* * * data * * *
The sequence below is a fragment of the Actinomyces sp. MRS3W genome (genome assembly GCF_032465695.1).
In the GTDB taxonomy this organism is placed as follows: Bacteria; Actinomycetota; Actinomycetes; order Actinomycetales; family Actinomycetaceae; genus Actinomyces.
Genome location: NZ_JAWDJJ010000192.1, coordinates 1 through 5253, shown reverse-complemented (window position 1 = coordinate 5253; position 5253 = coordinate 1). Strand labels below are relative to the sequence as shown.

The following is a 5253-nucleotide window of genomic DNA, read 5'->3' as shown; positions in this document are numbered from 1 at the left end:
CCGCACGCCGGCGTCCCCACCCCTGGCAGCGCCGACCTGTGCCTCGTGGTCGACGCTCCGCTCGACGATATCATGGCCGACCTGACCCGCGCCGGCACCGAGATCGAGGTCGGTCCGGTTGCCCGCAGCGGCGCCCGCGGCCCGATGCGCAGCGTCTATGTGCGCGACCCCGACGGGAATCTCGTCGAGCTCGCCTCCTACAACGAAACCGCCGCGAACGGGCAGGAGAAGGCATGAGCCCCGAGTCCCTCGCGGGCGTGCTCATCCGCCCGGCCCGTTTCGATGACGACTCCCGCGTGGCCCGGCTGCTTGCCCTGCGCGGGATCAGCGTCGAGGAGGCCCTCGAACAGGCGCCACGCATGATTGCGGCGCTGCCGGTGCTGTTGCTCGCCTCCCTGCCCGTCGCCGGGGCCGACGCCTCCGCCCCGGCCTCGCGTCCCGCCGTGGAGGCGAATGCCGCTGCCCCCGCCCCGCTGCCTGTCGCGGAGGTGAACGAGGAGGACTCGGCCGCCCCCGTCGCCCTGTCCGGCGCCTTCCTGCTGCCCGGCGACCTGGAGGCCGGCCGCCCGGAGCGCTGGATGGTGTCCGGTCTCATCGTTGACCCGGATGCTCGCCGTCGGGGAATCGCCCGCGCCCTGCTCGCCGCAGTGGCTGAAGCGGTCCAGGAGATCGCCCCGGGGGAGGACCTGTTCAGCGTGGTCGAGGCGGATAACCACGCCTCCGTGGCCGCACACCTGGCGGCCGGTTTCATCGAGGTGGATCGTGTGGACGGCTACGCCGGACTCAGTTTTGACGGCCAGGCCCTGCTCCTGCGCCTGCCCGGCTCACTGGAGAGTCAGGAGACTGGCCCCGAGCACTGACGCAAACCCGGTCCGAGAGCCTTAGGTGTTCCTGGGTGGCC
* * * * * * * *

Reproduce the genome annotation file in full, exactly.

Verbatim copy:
The sequence below is a fragment of the Actinomyces sp. MRS3W genome (genome assembly GCF_032465695.1).
In the GTDB taxonomy this organism is placed as follows: Bacteria; Actinomycetota; Actinomycetes; order Actinomycetales; family Actinomycetaceae; genus Actinomyces.
Genome location: NZ_JAWDJJ010000192.1, coordinates 1 through 5253, shown reverse-complemented (window position 1 = coordinate 5253; position 5253 = coordinate 1). Strand labels below are relative to the sequence as shown.

The following is a 5253-nucleotide window of genomic DNA, read 5'->3' as shown; positions in this document are numbered from 1 at the left end:
CCGCACGCCGGCGTCCCCACCCCTGGCAGCGCCGACCTGTGCCTCGTGGTCGACGCTCCGCTCGACGATATCATGGCCGACCTGACCCGCGCCGGCACCGAGATCGAGGTCGGTCCGGTTGCCCGCAGCGGCGCCCGCGGCCCGATGCGCAGCGTCTATGTGCGCGACCCCGACGGGAATCTCGTCGAGCTCGCCTCCTACAACGAAACCGCCGCGAACGGGCAGGAGAAGGCATGAGCCCCGAGTCCCTCGCGGGCGTGCTCATCCGCCCGGCCCGTTTCGATGACGACTCCCGCGTGGCCCGGCTGCTTGCCCTGCGCGGGATCAGCGTCGAGGAGGCCCTCGAACAGGCGCCACGCATGATTGCGGCGCTGCCGGTGCTGTTGCTCGCCTCCCTGCCCGTCGCCGGGGCCGACGCCTCCGCCCCGGCCTCGCGTCCCGCCGTGGAGGCGAATGCCGCTGCCCCCGCCCCGCTGCCTGTCGCGGAGGTGAACGAGGAGGACTCGGCCGCCCCCGTCGCCCTGTCCGGCGCCTTCCTGCTGCCCGGCGACCTGGAGGCCGGCCGCCCGGAGCGCTGGATGGTGTCCGGTCTCATCGTTGACCCGGATGCTCGCCGTCGGGGAATCGCCCGCGCCCTGCTCGCCGCAGTGGCTGAAGCGGTCCAGGAGATCGCCCCGGGGGAGGACCTGTTCAGCGTGGTCGAGGCGGATAACCACGCCTCCGTGGCCGCACACCTGGCGGCCGGTTTCATCGAGGTGGATCGTGTGGACGGCTACGCCGGACTCAGTTTTGACGGCCAGGCCCTGCTCCTGCGCCTGCCCGGCTCACTGGAGAGTCAGGAGACTGGCCCCGAGCACTGACGCAAACCCGGTCCGAGAGCCTTAGGTGTTCCTGGGTGGCC